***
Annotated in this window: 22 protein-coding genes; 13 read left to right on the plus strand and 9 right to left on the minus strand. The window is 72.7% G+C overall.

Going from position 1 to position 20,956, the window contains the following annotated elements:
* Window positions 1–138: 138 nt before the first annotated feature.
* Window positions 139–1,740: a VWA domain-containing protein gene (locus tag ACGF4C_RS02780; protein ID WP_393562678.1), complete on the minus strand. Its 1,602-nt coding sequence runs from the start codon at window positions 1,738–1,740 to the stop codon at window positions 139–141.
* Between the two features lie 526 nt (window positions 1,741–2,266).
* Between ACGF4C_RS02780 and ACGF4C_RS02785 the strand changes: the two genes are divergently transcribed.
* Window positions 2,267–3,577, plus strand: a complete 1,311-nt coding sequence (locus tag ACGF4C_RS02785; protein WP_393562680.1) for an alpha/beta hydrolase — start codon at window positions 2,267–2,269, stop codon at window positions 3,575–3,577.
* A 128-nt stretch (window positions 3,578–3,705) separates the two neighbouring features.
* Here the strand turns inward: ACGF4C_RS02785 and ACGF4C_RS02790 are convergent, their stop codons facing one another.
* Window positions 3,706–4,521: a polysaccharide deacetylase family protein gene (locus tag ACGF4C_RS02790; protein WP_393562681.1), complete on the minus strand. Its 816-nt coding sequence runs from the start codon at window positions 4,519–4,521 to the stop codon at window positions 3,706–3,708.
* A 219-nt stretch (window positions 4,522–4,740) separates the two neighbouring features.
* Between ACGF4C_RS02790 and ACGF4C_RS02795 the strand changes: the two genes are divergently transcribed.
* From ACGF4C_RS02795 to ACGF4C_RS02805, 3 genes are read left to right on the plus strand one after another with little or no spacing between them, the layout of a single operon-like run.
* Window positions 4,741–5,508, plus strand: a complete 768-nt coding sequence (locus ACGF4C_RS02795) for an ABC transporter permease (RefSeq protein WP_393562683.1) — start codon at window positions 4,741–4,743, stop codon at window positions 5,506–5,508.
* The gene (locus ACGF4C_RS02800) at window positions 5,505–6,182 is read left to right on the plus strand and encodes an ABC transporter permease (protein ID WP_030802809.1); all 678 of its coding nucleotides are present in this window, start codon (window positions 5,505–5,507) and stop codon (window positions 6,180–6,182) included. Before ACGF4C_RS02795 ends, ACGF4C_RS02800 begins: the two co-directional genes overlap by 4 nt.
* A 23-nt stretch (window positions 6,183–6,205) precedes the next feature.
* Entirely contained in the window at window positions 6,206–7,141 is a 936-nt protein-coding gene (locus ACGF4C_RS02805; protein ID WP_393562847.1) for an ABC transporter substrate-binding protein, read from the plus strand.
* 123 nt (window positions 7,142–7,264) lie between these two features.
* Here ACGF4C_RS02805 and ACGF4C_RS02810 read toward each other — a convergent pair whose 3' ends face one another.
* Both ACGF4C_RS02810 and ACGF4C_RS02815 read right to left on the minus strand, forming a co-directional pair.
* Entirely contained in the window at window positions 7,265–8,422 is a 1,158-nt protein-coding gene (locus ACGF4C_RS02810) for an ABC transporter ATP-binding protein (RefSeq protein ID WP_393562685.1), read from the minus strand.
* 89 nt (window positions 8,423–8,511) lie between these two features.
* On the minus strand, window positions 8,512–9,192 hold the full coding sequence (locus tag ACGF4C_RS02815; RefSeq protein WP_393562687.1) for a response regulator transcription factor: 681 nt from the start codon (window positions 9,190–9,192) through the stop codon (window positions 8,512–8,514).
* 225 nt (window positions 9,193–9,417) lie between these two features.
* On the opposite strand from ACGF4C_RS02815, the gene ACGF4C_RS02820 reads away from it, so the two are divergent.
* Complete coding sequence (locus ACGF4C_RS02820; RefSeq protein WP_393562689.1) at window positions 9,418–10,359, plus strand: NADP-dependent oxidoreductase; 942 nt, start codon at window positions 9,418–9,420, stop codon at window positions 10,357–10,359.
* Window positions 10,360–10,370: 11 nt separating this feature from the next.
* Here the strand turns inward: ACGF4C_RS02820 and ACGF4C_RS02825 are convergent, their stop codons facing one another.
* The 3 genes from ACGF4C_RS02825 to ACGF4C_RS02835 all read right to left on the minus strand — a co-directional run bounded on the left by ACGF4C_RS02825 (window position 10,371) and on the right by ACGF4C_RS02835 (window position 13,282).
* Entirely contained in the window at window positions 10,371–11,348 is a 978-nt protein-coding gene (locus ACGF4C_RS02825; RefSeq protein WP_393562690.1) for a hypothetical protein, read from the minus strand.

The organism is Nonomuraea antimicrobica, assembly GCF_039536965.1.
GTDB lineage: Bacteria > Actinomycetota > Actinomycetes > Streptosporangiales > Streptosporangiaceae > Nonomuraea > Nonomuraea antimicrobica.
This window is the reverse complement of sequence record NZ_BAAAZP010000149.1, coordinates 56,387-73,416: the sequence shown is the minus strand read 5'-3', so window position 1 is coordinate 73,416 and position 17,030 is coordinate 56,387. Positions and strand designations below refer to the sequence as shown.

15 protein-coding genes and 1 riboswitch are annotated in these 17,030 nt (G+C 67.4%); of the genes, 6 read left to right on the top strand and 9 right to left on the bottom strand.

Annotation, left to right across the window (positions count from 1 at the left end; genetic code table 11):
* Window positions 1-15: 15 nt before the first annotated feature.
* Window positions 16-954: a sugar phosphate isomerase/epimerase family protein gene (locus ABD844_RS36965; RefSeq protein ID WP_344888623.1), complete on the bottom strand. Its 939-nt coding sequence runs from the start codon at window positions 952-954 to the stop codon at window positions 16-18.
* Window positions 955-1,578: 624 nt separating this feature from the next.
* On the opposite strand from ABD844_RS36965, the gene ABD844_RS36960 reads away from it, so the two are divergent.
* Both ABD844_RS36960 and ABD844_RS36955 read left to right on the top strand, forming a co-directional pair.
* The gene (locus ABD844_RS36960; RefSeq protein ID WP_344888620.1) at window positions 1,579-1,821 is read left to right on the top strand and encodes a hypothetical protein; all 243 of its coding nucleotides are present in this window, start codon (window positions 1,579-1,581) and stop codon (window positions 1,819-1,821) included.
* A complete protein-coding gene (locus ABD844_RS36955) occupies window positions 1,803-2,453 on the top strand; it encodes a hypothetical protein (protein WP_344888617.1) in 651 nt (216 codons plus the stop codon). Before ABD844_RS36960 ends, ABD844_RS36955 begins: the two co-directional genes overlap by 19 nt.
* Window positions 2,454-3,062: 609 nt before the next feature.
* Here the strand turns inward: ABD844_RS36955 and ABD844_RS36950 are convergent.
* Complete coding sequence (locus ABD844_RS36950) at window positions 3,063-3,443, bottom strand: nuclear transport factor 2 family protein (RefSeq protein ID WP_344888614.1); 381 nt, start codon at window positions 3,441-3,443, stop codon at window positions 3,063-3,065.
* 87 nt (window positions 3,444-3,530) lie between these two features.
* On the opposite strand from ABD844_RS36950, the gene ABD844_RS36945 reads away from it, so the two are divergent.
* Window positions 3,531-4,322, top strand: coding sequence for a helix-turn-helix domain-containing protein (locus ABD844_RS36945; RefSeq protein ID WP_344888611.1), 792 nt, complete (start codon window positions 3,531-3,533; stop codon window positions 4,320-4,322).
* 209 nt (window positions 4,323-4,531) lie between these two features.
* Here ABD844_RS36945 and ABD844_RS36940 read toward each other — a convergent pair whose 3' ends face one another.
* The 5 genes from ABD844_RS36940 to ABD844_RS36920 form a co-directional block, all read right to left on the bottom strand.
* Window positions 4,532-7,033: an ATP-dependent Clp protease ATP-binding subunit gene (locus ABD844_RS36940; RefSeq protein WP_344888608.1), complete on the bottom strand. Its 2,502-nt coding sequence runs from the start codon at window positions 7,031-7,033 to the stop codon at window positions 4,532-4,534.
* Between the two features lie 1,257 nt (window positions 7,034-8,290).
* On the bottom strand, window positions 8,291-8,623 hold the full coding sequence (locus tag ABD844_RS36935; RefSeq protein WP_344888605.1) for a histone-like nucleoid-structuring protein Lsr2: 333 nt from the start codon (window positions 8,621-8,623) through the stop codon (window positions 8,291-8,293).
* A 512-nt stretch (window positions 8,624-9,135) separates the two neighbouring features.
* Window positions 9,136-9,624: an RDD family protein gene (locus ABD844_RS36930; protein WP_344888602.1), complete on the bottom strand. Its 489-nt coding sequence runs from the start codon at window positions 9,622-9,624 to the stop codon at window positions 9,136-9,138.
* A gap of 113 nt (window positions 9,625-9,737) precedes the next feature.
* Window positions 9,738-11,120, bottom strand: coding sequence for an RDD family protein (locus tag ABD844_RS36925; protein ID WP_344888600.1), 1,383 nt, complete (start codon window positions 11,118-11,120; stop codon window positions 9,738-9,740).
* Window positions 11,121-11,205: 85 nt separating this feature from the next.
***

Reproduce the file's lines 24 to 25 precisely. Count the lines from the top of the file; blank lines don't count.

* 225 nt (window positions 9,193–9,417) lie between these two features.
* On the opposite strand from ACGF4C_RS02815, the gene ACGF4C_RS02820 reads away from it, so the two are divergent.